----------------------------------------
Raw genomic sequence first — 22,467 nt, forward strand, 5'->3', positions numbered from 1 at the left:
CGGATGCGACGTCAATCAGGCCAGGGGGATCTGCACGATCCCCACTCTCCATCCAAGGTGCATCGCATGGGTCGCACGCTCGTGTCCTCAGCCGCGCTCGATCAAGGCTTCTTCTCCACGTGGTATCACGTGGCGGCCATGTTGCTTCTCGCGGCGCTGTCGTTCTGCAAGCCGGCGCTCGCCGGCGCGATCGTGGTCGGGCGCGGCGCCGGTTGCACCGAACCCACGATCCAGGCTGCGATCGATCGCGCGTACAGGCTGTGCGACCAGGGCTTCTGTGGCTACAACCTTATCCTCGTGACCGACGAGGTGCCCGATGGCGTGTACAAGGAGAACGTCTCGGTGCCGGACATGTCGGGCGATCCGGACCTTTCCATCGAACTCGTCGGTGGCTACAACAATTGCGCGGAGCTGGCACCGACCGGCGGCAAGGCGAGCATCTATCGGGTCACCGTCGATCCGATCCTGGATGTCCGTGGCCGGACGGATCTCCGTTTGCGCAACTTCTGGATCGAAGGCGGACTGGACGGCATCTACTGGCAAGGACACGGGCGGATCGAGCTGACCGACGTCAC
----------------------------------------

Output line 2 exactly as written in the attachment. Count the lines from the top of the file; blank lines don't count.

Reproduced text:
CGGATGCGACGTCAATCAGGCCAGGGGGATCTGCACGATCCCCACTCTCCATCCAAGGTGCATCGCATGGGTCGCACGCTCGTGTCCTCAGCCGCGCTCGATCAAGGCTTCTTCTCCACGTGGTATCACGTGGCGGCCATGTTGCTTCTCGCGGCGCTGTCGTTCTGCAAGCCGGCGCTCGCCGGCGCGATCGTGGTCGGGCGCGGCGCCGGTTGCACCGAACCCACGATCCAGGCTGCGATCGATCGCGCGTACAGGCTGTGCGACCAGGGCTTCTGTGGCTACAACCTTATCCTCGTGACCGACGAGGTGCCCGATGGCGTGTACAAGGAGAACGTCTCGGTGCCGGACATGTCGGGCGATCCGGACCTTTCCATCGAACTCGTCGGTGGCTACAACAATTGCGCGGAGCTGGCACCGACCGGCGGCAAGGCGAGCATCTATCGGGTCACCGTCGATCCGATCCTGGATGTCCGTGGCCGGACGGATCTCCGTTTGCGCAACTTCTGGATCGAAGGCGGACTGGACGGCATCTACTGGCAAGGACACGGGCGGATCGAGCTGACCGACGTCAC